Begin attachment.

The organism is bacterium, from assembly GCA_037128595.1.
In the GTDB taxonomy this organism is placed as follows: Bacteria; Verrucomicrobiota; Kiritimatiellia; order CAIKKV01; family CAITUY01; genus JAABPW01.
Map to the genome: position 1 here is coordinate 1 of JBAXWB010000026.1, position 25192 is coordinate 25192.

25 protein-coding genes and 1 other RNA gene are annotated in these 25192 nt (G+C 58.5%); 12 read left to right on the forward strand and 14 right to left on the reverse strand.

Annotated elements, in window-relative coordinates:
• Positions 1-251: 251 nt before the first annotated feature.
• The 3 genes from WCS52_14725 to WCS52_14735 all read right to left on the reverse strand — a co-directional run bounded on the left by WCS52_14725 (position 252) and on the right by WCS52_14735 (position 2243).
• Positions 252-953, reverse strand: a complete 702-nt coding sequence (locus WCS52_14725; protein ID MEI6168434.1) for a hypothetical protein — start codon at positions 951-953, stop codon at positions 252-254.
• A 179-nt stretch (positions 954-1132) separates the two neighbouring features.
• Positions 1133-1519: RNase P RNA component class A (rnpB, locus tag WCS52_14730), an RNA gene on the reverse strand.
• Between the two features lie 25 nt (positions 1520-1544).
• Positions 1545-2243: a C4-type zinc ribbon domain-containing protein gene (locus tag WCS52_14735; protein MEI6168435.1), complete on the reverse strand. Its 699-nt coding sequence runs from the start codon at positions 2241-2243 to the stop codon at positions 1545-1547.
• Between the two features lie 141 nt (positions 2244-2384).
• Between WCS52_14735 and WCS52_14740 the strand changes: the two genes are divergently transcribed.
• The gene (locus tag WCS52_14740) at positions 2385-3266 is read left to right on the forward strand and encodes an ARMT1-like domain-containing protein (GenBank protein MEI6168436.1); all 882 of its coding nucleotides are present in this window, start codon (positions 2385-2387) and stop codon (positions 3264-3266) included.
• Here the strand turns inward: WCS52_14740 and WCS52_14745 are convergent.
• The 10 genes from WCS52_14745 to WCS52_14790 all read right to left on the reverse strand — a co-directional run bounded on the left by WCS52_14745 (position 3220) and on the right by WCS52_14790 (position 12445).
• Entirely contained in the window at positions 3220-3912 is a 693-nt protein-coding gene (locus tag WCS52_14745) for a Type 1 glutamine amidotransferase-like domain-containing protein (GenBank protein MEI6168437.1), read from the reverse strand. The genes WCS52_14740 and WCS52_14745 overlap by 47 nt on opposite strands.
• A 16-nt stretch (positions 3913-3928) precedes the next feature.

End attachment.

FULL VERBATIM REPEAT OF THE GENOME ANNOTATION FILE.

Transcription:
The organism is bacterium, from assembly GCA_037128595.1.
In the GTDB taxonomy this organism is placed as follows: Bacteria; Verrucomicrobiota; Kiritimatiellia; order CAIKKV01; family CAITUY01; genus JAABPW01.
Map to the genome: position 1 here is coordinate 1 of JBAXWB010000026.1, position 25192 is coordinate 25192.

25 protein-coding genes and 1 other RNA gene are annotated in these 25192 nt (G+C 58.5%); 12 read left to right on the forward strand and 14 right to left on the reverse strand.

Annotated elements, in window-relative coordinates:
• Positions 1-251: 251 nt before the first annotated feature.
• The 3 genes from WCS52_14725 to WCS52_14735 all read right to left on the reverse strand — a co-directional run bounded on the left by WCS52_14725 (position 252) and on the right by WCS52_14735 (position 2243).
• Positions 252-953, reverse strand: a complete 702-nt coding sequence (locus WCS52_14725; protein ID MEI6168434.1) for a hypothetical protein — start codon at positions 951-953, stop codon at positions 252-254.
• A 179-nt stretch (positions 954-1132) separates the two neighbouring features.
• Positions 1133-1519: RNase P RNA component class A (rnpB, locus tag WCS52_14730), an RNA gene on the reverse strand.
• Between the two features lie 25 nt (positions 1520-1544).
• Positions 1545-2243: a C4-type zinc ribbon domain-containing protein gene (locus tag WCS52_14735; protein MEI6168435.1), complete on the reverse strand. Its 699-nt coding sequence runs from the start codon at positions 2241-2243 to the stop codon at positions 1545-1547.
• Between the two features lie 141 nt (positions 2244-2384).
• Between WCS52_14735 and WCS52_14740 the strand changes: the two genes are divergently transcribed.
• The gene (locus tag WCS52_14740) at positions 2385-3266 is read left to right on the forward strand and encodes an ARMT1-like domain-containing protein (GenBank protein MEI6168436.1); all 882 of its coding nucleotides are present in this window, start codon (positions 2385-2387) and stop codon (positions 3264-3266) included.
• Here the strand turns inward: WCS52_14740 and WCS52_14745 are convergent.
• The 10 genes from WCS52_14745 to WCS52_14790 all read right to left on the reverse strand — a co-directional run bounded on the left by WCS52_14745 (position 3220) and on the right by WCS52_14790 (position 12445).
• Entirely contained in the window at positions 3220-3912 is a 693-nt protein-coding gene (locus tag WCS52_14745) for a Type 1 glutamine amidotransferase-like domain-containing protein (GenBank protein MEI6168437.1), read from the reverse strand. The genes WCS52_14740 and WCS52_14745 overlap by 47 nt on opposite strands.
• A 16-nt stretch (positions 3913-3928) precedes the next feature.